Eamon Delaney: Charlie Haughey, a sterling windfall and the republican legacy
The claim by Eamon Dunphy that Charlie Haughey, and his friends, benefited from a tip-off about the devaluation of sterling in 1967 comes as no surprise. It was long a rumour in Dublin, but it is a credit to Dunphy that he has put it on the record, and quoted an anonymous but credible source, close to Haughey himself. And while this might seem like a tale to sell copies of his new book, it is actually a serious allegation which reveals much about the changing political culture of the 1960s and the legacy of tolerated dodginess that led to some of the serious corruption of recent years, especially under Fianna Fail.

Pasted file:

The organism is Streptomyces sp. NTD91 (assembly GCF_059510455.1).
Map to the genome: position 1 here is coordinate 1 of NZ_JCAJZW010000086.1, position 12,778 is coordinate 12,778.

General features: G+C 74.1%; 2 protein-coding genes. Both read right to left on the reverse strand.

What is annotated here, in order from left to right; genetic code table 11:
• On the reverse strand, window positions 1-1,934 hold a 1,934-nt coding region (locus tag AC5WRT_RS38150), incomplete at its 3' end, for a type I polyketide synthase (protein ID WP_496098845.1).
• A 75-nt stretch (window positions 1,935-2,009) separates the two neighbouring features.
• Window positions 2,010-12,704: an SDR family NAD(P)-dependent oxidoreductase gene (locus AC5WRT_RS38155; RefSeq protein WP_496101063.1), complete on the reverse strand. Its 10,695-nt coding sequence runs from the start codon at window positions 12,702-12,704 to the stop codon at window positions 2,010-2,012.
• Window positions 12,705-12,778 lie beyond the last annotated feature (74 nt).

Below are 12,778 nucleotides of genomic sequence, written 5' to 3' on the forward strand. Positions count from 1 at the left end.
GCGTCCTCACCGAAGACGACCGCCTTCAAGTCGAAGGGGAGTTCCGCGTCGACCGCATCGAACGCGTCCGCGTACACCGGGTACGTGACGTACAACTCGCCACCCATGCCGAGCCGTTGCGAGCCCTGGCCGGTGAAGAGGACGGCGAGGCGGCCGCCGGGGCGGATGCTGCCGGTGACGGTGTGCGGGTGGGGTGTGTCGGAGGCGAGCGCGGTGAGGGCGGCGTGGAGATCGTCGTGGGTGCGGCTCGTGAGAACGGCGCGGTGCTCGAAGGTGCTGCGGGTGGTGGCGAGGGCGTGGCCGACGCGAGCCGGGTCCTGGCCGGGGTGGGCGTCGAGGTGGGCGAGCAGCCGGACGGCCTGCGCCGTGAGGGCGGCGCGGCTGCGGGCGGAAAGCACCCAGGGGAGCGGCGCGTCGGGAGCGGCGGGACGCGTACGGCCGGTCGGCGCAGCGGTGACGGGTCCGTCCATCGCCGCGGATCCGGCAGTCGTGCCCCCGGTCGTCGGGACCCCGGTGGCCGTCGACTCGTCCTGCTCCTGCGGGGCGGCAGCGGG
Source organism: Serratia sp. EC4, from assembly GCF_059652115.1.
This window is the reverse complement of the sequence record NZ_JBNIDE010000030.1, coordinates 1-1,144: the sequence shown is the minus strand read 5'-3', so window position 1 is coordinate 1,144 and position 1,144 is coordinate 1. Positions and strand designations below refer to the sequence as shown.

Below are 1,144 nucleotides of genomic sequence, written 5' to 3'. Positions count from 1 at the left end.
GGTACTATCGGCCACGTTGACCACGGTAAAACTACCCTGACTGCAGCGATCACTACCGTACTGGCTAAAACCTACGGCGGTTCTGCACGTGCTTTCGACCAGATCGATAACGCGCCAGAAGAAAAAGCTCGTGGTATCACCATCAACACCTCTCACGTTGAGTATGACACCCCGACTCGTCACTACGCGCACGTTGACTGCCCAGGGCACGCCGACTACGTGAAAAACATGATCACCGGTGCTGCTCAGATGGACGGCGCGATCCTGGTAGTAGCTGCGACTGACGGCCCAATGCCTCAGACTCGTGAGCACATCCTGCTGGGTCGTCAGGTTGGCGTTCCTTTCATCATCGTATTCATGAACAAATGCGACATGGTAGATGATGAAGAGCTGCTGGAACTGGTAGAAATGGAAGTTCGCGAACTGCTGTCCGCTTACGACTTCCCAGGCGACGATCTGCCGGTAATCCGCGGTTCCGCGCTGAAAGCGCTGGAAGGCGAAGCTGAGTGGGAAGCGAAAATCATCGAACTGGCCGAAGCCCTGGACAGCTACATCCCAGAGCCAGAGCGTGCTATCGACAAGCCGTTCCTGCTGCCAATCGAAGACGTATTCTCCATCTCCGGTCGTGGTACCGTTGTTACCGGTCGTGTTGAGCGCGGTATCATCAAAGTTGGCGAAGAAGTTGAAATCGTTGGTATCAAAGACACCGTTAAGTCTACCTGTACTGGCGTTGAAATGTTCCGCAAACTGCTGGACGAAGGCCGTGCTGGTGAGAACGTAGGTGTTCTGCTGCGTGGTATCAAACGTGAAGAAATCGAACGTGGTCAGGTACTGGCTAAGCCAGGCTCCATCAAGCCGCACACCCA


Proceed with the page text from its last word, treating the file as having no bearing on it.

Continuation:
Dunphy reveals how Haughey apparently made a windfall from his advance knowledge of the sterling devaluation, and was thus able to buy his impressive Abbeville mansion soon afterwards. The source told Dunphy that the devaluation was Charlie's first big "touch".
"The Irish pound was linked to sterling, so when Harold Wilson's government decided to devalue on November 18, 1967, the Irish government was given 24 hours' notice." As Minister for Finance, Haughey passed the information on to a small group of wealthy Irish businessmen, who made a fortune on the currency markets.